These are tough times for the motor industry. New car sales are down over 20% so far this year. We all know how the economy is doing and I guess it is not a huge surprise but the trade also blames our registration system for making a bad situation worse.
The Irish registration plate format is in many ways an excellent piece of design. It is admirably simple and conveys a lot about the car at a glance. It is also, as the Gardaí will tell you, very handy for members of the public to remember.
Unless you’re gifted you are unlikely to take in 6 or 7 random digits at a glance and remember them afterwards. But you will quite readily take in the year and county. So a witness can often clearly tell the Gardaí that they are looking for red 10-G sports car, for example. But for all its virtues it does cause problems for the trade.
80% of new car sales happen in the first six months. Buy a 12-reg car in December and in a matter of weeks it will look as if it is a year old.
Of course we know that isn’t true rationally. Many fleet buyers and commercial buyers will buy late-year vehicles to take advantage of discounts. But private buyers are driven more by perception.
This isn’t just to do with status – it is more to do with resale value. Even if they are only separated by a few weeks a 12-reg car will always look younger than an 11-reg and that will affect its value when you go to sell.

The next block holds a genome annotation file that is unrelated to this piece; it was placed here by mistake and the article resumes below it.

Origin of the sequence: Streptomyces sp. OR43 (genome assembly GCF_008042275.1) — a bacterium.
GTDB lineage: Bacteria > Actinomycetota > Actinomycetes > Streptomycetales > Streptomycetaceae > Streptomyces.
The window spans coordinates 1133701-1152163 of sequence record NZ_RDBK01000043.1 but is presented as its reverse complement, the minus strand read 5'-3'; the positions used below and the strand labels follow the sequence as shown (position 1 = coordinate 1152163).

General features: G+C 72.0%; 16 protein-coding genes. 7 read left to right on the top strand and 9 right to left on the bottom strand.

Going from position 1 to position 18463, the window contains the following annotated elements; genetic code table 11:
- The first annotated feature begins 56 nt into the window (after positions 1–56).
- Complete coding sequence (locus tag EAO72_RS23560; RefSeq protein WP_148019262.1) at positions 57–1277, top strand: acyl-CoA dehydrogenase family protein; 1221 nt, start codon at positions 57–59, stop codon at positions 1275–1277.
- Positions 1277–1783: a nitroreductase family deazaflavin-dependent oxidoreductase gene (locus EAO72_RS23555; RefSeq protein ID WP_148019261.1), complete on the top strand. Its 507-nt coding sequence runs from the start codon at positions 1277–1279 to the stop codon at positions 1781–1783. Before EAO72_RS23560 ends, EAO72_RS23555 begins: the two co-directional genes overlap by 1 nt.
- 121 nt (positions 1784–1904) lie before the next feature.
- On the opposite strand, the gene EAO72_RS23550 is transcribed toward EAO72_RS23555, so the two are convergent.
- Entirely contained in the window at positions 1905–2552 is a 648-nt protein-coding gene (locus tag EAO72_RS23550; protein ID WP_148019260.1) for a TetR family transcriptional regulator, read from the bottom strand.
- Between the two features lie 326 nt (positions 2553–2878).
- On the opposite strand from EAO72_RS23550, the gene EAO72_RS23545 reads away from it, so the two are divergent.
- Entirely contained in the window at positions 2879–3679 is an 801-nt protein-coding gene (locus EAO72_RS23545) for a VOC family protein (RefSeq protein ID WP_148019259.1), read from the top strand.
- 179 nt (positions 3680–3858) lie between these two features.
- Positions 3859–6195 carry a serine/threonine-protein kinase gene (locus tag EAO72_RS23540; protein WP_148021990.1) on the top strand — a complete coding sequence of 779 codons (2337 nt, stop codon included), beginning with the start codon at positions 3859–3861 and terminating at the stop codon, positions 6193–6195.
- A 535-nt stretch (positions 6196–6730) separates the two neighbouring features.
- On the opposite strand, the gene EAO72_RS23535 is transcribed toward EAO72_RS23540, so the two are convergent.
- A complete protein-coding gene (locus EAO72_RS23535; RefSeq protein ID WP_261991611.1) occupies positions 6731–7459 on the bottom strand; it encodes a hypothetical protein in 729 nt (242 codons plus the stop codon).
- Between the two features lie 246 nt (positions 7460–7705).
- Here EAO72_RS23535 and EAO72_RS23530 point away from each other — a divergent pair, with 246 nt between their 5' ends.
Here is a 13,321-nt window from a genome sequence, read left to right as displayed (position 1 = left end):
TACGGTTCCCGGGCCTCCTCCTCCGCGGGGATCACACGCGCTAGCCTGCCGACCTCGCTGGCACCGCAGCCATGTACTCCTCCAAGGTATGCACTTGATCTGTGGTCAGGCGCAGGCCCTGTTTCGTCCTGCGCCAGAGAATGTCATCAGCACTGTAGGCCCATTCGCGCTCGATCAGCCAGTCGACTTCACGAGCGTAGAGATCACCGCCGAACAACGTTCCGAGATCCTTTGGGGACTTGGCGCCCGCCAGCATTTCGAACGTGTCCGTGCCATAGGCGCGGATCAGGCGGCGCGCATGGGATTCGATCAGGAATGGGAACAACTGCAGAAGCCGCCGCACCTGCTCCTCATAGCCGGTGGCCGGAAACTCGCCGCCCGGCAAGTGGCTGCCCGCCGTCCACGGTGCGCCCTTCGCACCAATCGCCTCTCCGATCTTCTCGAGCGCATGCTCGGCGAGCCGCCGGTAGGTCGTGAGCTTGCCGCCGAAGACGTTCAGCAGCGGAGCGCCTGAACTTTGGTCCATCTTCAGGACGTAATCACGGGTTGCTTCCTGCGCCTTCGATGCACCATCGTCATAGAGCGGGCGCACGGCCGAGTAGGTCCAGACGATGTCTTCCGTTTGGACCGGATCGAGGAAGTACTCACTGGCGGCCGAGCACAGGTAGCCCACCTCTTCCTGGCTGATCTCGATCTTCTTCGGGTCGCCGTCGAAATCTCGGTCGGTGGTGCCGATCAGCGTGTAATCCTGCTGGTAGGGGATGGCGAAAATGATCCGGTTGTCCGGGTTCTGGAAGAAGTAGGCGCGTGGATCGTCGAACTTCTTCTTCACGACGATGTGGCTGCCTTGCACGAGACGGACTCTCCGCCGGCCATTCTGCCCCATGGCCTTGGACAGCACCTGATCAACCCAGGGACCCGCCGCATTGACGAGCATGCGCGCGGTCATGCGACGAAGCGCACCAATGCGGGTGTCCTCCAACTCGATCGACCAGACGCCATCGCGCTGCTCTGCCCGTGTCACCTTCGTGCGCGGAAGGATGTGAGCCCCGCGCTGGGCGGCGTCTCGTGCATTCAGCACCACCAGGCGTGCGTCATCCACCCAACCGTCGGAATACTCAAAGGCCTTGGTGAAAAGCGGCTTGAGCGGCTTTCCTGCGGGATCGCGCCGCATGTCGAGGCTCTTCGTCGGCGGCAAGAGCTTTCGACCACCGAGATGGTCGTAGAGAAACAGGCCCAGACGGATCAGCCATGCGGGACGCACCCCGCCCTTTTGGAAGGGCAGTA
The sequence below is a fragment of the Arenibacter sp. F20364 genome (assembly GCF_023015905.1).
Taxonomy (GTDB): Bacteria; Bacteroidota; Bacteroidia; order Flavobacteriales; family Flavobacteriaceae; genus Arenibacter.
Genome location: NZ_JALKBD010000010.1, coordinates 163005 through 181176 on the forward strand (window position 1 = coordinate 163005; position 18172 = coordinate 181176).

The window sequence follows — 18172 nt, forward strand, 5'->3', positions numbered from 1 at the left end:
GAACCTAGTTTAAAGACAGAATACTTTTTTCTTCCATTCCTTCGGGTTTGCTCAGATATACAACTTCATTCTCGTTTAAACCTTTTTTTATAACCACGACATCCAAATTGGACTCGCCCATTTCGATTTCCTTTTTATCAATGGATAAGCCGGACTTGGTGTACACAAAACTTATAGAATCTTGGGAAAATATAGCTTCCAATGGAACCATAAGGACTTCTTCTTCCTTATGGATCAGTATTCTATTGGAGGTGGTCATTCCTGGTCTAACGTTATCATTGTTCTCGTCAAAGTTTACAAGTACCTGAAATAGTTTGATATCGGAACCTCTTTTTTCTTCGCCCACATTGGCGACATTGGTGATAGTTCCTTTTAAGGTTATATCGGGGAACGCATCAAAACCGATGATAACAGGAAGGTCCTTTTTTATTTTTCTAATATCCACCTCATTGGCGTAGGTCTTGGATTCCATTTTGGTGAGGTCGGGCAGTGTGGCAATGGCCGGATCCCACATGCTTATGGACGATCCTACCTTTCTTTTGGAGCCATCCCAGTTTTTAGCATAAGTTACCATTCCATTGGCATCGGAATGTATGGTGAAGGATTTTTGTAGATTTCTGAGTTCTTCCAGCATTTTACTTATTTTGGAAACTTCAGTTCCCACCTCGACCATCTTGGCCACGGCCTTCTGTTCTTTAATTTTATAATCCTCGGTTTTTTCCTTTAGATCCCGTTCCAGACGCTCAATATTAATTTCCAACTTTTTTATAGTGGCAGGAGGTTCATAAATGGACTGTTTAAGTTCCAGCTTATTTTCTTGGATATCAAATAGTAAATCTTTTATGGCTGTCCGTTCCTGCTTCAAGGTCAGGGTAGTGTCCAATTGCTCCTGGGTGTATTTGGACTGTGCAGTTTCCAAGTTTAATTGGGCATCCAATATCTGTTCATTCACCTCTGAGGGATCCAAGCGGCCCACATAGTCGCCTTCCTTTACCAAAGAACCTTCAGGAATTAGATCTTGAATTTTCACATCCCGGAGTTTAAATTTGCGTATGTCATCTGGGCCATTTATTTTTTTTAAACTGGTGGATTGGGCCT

The UK system is more cryptic. Registration numbers are date-coded but not as explicitly, and they also have two separate ‘new’ plates per year – one in March and one in September. This is helpful for the trade while arguably making no difference to the consumer.
Car dealers get a boost every six months when the newer plate comes out and although the date is there for those who understand the system it doesn’t immediately mark a car out as being older than its neighbour. This reduces the sensitivity to the registration date and means that cars have a smoother rate of depreciation.
The AA recently asked its members whether they would support a change in format. A lot of the feedback was solidly in favour of the simple and easy current system.
Perhaps we could go half way by retaining the year-based date code with all its clarity but adding a code for the first and second parts of the year. Hence you might have ‘12-KY-123A’ from January, switching to ’12-KY-123B’ from July.
Another issue is again just a bit irrational but again it is based on perceived resale value. All other things being equal, most motorists would prefer to have a registration number that is from their own county.
For many people this is nonsense and doesn’t make any difference. But for enough, it does. If you are an ardent Cork hurling fan you may not be delighted to display a Tipperary plate. Because of the population mix this means that, rather bizarrely, if you put two absolutely identical cars beside each other the one with the Dublin reg-number is actually worth more on the open market.
One up for the Dubs if you like. But again it is a rather needless distortion. One idea is that for a fee a motorist could be allowed to re-register a car to their county of residence. Money for nothing as far as the state is concerned and from the motorists’ point of view there isn’t really an argument against it.